Certain lifestyle choices can also increase the risk of sciatic nerve pain. These include:

  • Prolonged inactivity.
  • Sleeping on a surface which is too hard or rigid/not firm or too soft.
  • Obesity.
  • Smoking.
  • Wearing high heels which exert pressure on the feet and lower back.
  • Being under prolonged stress.
  • Sitting in a poor posture.
  • Working out excessively.
  • Experiencing sudden pulls or tugs on the lower back.
  • Heavy lifting.
  • Driving for long durations of time.

Most people may report sciatic nerve pain after working out. For beginners, working out may exert pressure suddenly on the lower back and this can lead to pain. Some people may experience the pain temporarily after engaging in strenuous physical activities. When the cause is removed, the symptoms and the pain also reduce gradually. The elderly (above the age of 60) are at a higher risk of experiencing sciatic nerve pain. However, if the pain remains persistent and causes increasing difficulties, then medical treatment may be necessary.

One must consult a doctor immediately in cases regarding:

It is wise not to ignore any kind of lower back pain and seek medical advice in extreme cases.

Joint Capsule
₹719  ₹799  10% OFF

Prevention of sciatica

There are several steps one can take to reduce their risk of sciatica. These steps are:

  • Avoiding smoking because smoking increases the chances of disc degeneration and hence increases the risk of sciatica as well.
  • Being physically active and opting for a regular exercise regimen will strengthen the back and abdominal muscles.
  • Maintaining a good pose while sitting, standing and even driving. A good posture helps in reducing the pressure put on the lower back and prevents spasms as well.
  • Avoiding a sedentary lifestyle.
  • Warming up before engaging in a workout routine to avoid straining the muscles.
  • Not lifting heavy objects in any improper posture.

Diagnosis of sciatica

The doctor will first inquire about the various physical activities one has been engaging in the past few days. Questions related to daily life routine may also be asked. The questioning sessions will help the doctor to understand if the condition is due to exertion or any other physical activity which is laying stress on the lower back. Physical exams can also help in the diagnosis of sciatica. Physical exams may be followed by other tests which include:

  • X-ray
    An X-ray can assist in obtaining the images of the internal tissues and bones. It can help the doctor in identifying any abnormalities like a slipped disc or an outgrowth which may be straining the sciatic nerve.
  • Computed Tomography Scan (CT)
    A CT scanning is a quick and non-invasive way of diagnosing any spinal column damage. It can help in the assessment of spine fractures, osteoporosis or abscesses. It helps in identifying the cause of sciatic nerve pain as well.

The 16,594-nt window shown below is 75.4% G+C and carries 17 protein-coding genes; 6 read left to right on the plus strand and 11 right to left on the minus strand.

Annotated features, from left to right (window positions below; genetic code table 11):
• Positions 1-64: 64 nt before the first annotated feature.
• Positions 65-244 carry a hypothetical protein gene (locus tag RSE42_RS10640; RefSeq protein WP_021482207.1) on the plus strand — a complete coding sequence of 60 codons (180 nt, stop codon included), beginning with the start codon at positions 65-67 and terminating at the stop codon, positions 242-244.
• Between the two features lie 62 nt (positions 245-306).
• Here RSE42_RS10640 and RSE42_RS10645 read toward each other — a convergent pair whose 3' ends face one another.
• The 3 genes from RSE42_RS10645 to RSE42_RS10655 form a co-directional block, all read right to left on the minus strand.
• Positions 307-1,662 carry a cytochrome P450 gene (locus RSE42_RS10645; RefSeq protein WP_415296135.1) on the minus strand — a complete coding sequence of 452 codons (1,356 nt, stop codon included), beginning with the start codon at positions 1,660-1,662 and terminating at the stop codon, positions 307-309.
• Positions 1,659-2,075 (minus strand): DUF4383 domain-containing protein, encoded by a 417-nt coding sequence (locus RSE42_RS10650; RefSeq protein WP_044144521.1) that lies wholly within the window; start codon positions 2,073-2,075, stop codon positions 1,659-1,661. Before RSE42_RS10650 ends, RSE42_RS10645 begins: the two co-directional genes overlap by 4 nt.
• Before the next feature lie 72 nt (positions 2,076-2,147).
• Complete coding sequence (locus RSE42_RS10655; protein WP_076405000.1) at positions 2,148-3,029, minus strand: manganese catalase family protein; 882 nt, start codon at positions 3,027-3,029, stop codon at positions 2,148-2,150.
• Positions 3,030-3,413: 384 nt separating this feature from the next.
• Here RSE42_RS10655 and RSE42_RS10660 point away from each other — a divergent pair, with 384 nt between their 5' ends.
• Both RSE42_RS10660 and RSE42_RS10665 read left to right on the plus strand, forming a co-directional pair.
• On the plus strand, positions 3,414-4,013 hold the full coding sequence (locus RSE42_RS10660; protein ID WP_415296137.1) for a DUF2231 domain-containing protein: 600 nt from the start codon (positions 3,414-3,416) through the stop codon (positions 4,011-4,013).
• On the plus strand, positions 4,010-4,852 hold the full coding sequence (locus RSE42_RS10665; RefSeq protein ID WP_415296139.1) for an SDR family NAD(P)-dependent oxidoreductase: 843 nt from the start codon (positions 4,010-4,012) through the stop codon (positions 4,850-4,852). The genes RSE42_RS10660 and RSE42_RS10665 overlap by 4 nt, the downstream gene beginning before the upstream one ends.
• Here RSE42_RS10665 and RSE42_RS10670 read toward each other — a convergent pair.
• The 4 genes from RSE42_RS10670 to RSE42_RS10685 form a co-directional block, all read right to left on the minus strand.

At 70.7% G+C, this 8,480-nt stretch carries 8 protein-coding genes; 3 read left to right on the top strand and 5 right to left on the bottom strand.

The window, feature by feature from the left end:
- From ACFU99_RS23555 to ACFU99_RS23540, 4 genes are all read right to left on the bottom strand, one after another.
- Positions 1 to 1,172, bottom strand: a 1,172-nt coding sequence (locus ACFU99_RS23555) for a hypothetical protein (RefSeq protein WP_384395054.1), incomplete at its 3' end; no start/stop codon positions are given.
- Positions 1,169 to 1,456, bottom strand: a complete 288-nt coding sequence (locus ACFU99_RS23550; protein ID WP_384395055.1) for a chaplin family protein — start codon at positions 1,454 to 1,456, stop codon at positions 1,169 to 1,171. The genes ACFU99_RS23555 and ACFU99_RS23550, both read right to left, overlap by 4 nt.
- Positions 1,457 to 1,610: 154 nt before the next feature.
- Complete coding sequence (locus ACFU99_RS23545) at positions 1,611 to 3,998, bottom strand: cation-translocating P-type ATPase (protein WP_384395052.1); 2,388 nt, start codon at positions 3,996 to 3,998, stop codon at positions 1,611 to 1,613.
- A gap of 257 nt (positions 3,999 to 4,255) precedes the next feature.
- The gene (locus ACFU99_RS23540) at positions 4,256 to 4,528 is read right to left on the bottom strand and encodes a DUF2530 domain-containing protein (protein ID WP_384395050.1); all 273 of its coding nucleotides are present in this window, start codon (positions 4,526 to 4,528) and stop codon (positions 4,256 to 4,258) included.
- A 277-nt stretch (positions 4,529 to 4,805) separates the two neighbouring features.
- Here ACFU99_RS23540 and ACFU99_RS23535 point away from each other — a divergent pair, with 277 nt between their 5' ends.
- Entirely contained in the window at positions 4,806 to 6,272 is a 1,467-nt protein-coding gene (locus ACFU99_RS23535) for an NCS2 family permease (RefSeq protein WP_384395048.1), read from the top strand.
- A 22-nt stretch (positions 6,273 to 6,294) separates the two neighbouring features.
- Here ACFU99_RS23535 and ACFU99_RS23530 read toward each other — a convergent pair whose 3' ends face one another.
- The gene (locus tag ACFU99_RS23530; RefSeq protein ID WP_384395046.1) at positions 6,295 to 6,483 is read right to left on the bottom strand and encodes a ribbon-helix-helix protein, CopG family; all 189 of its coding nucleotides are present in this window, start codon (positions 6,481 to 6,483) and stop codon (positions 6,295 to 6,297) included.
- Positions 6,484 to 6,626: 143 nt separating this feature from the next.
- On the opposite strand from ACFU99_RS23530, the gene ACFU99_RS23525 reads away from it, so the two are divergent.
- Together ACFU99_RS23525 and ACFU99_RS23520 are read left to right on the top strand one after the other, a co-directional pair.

• Magnetic Resonance Imaging (MRI)
    Magnetic resonance imaging may be carried out if the person experiencing the symptoms does not respond to non-surgical treatment modalities even after a month. If the symptoms worsen during that time frame, MRI scanning could be helpful in obtaining clear information about the cause of sciatic pain.

Sciatica treatment

If sciatica does not resolve on its own within 4-6 weeks, medical intervention may be needed. Treatment modalities include:

  • Pain relief medications
    Pain relief medications which also help in reducing inflammation may be prescribed in combination with other forms of treatment. These medications provide temporary pain relief until the nerve heals.
  • Epidural Injections
    These include medications which can be injected directly into the spine for pain relief.
  • Physiotherapy
    Physiotherapy is very useful in improving the symptoms of the pain associated with sciatica. It also helps in gradual healing and will include exercise and massaging techniques. It is advised to seek physiotherapy consultation within the first week of being diagnosed with sciatica. This will help in easing the pain by effectively managing the symptoms as well.
  • Surgery
    If the pain does not subside as expected and causes significant discomfort, a surgery may be suggested. Decompression surgery can help in providing relief from sciatica. The recovery time of this surgery is usually six weeks. When all non-surgical interventions fail, surgery can be beneficial in managing sciatic pain most effectively. The surgery for sciatica which is caused due to slipped disc is known as partial discectomy.